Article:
Wednesday, June 29, 2016

We NEED to do Better

We need to do better. Growing up is tough. I was an awkward, insecure teen. I was skinny, flat-chested, and assumed kids were talking about me even when they weren't. But somehow in spite of that, I liked myself and knew that most people liked me too. For the most part, I felt acceptable in my home, my church, in my neighborhood and at school. I endured a few insults here and there, but the truth is that our LGBTQ youth hear more indirect and direct insults in a week, than I have in a lifetime. They will be taught from the moment that they begin to feel that they are different, that who they really are at their core is not acceptable; not acceptable at church, at school, at home, with their friends, and especially not with God. They will be taught that what everyone else takes for granted, that they will someday fall in love and create a family, will not be for them and if they do find that, that they might have to choose between that love and having an eternal family. More than that, they will be taught that even holding someone of the same genders hand might be dangerous and that others might taunt them for it…or worse. They will be taught directly and indirectly that the world is not for them. They will be taught that while others are acceptable just because, they are not acceptable…just because. Because of a random selection, these people are the preferred. These ones are the ones that get to have all of God’s blessings, but it’s ok because you’ll be blessed too, but only if you live your life in a way that makes the rest of society feel better. 

We need to do better. We need to do better as parents, as teachers, as church leaders, as friends, as aunts and uncles, brothers and sisters, and neighbors. We need to reach out and embrace all within our reach and then reach even further. We can not sit by and assume that all is well in Zion because young people’s lives depend on us. It is not okay to be anything less than supportive and affirming. It is not okay to say I love you, but…. It’s not ok to say you are welcome in our home, but only if … , and only you and not your partner. It’s not ok to hear slurs directed at our LGBTQ youth and not say something. It’s not ok to find out that 49 LGBT youth were gunned down and do nothing. It’s not ok to find out that yet one more youth took their life and do nothing. 


We need to make sure that our homes, our schools, our churches, and our society is one where every child feels like they are acceptable just the way they are. Love really is for everyone and that love has to unconditional and unequivocal. Anything else is not Godlike. I know mothers who were doing all in their power to love as God would have them love and it wasn’t enough to protect their children from feeling like they didn’t belong in this world, so those children chose to leave it. As a society, as a church, as humans, we must do better. 

Wednesday, March 23, 2016

Matters of the Heart: Tammy Maxwell

Before fifteen year-old Kayden came out to his parents there were changes in his personality that were so unlike him. He’d always been such a perfect son.“He’s very kind and loving. He’s always been so good with his younger siblings, nieces, nephews and cousins. He loves to play church hymns on the piano. He’s so Christ-like.” But her son had become dark and depressed. There were signs that he might be gay. So one day she sat him down and asked him if he was attracted to girls, at all. “He said no, and just started crying and crying. I just loved him so much. I wanted to put him in a bubble and protect him forever. There was no judgment. There was just love. Seeing the pain in his eyes. Yeah, I just wanted to take that from him. I knew for sure that it wasn’t a choice for him.”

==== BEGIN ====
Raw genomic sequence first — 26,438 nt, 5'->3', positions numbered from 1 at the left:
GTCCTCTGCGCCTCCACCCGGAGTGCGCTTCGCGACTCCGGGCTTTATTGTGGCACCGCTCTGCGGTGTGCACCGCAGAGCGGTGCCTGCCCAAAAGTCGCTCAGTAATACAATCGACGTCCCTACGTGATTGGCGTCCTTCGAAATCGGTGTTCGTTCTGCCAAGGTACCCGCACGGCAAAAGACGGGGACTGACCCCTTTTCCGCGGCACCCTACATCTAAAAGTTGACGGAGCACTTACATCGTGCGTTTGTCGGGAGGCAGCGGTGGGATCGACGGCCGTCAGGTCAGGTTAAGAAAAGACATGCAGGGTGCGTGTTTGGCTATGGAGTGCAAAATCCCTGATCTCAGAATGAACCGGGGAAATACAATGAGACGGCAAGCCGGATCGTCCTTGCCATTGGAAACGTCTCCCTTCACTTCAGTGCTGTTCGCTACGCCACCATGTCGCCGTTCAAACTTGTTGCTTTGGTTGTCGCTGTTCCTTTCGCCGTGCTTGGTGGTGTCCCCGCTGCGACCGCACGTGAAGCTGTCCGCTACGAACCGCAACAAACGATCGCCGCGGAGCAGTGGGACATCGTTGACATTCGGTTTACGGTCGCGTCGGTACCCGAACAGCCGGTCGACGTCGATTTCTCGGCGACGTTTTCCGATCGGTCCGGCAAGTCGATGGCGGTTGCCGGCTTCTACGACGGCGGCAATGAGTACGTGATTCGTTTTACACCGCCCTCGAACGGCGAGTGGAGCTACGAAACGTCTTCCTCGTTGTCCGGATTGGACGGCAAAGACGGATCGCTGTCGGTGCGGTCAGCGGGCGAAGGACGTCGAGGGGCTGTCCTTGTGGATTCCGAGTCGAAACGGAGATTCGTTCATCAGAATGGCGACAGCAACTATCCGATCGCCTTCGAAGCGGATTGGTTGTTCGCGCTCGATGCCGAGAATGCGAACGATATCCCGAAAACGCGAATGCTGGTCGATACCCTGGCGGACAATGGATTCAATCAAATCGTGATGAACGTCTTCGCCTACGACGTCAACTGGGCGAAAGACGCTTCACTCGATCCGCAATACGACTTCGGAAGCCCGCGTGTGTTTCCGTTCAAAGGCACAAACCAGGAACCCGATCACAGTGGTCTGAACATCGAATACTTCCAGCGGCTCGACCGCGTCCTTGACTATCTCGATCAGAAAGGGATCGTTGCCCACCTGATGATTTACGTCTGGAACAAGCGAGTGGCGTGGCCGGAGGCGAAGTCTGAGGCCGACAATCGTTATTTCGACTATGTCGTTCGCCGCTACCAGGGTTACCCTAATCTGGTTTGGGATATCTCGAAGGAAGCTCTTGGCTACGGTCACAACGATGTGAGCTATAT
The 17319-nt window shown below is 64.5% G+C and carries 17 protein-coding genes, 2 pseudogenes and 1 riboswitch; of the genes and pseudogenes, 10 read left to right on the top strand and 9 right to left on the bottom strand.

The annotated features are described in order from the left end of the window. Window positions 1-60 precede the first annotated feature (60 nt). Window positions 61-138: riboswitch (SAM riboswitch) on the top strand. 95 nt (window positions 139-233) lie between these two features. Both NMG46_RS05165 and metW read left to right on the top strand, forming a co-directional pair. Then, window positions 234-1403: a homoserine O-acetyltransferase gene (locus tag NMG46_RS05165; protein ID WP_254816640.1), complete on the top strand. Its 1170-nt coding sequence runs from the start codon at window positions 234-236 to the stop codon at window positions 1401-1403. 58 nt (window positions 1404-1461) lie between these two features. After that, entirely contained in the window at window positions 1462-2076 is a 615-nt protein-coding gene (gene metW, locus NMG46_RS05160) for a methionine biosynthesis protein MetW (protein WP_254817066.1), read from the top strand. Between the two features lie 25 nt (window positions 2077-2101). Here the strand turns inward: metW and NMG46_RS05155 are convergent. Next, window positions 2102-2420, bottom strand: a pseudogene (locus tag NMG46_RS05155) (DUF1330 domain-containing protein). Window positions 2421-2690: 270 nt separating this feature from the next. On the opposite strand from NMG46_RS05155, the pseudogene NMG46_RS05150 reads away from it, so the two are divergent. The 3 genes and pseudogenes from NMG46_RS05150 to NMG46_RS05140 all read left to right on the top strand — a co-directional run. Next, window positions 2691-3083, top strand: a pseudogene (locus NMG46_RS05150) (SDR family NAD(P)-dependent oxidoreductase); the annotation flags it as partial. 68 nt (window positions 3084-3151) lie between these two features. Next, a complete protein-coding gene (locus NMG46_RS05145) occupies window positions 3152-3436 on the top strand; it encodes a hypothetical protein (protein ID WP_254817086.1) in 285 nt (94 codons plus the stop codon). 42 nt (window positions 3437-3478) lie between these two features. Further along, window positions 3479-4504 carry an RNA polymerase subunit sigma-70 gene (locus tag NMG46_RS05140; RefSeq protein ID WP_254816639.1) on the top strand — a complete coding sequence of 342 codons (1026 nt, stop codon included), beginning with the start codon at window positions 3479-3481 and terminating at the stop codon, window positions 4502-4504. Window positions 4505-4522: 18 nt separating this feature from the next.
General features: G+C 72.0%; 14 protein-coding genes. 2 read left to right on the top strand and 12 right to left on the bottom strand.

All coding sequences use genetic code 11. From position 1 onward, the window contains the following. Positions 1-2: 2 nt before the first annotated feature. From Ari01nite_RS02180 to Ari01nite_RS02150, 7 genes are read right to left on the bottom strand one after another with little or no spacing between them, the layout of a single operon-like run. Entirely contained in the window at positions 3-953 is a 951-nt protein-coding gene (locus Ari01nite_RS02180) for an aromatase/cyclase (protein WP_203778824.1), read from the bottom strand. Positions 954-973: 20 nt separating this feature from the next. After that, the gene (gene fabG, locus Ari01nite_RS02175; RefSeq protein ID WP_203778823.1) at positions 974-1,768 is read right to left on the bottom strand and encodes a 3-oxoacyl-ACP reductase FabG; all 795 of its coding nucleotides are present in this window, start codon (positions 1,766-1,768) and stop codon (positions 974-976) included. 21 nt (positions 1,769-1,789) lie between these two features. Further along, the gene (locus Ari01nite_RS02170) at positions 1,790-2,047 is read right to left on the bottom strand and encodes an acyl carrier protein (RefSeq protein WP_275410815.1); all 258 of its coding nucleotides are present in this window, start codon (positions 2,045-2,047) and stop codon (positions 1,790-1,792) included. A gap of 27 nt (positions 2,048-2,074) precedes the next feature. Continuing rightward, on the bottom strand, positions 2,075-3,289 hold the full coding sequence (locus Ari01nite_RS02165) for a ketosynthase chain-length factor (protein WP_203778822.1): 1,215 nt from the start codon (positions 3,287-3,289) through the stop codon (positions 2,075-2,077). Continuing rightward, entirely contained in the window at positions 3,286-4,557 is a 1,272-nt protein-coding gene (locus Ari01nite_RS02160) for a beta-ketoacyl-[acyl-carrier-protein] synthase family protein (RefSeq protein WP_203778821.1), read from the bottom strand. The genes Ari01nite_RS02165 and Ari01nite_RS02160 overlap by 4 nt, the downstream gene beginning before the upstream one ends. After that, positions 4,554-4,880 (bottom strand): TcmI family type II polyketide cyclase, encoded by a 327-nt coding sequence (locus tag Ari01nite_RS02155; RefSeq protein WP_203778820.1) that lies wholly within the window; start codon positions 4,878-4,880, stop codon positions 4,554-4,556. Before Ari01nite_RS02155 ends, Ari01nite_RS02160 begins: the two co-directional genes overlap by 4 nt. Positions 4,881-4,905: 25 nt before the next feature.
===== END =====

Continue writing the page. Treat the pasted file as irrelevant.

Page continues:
But the night they found out what had been bothering Kayden, Tammy thought she was having a heart attack. Her heart just kept hurting and hurting. Chest pains could mean something very serious, so they finally went to the hospital and after some testing found out that Tammy wasn’t having a heart attack after all, but a severe anxiety attack. Although the literal pain subsided, her heart would continue to ache figuratively as she expanded her love to include many other LGBT youth who would need her love. Tammy’s husband also was not judgmental about his son. From the onset, he’s been nothing, but supportive. 

When I sat down with Tammy Maxwell, it was impossible for me not to feel the magnitude of her warm personality and giant heart. I knew she was someone special, someone who was on a mission to make the world a better place for her son Kayden and for all of her now numerous gay friends. I think LGBT people sense in her that same acceptance that she shows her son. If they need a listening ear, she listens. If they need a place to live, she and her husband open up their house. Tammy has always loved the gospel. She’d felt like everything fit like a perfect puzzle. But suddenly she was thrust with a situation which didn’t fit. There was no place in the gospel plan for her wonderful son. There was no place for her new gay friends. 

For the first year, Tammy felt very alone as an LDS mother with a gay son, even though her ward was great. Kayden’s bishop assured Kayden that he didn’t choose this, that it was part of who he was. “But at fourteen when everyone’s hormones are out of control. And you tell a young person that they can act on these feelings [not in this life] but in the next life. That just tells them that death is the only thing they can look forward to. That sets them up for suicide. Even single sisters can look forward to marriage as a possibility. The church gives hope to everyone else.” Tammy sought answers and found Affirmation (a support group for LGBT Mormons). When she attended the conference, she met many inspiring people, including Tom Christofferson (Elder Todd Christofferson’s gay brother) who has been a continual support to many in the LDS/LGBT community. It was so spiritual. She felt reassured that we just didn’t have the answers yet, but she never felt that these LGBT kids were bad. She felt stronger than ever that she was needed in the church to help make the changes, but that challenge has been greater than she ever could have imagined. Her heart would be tested again and again.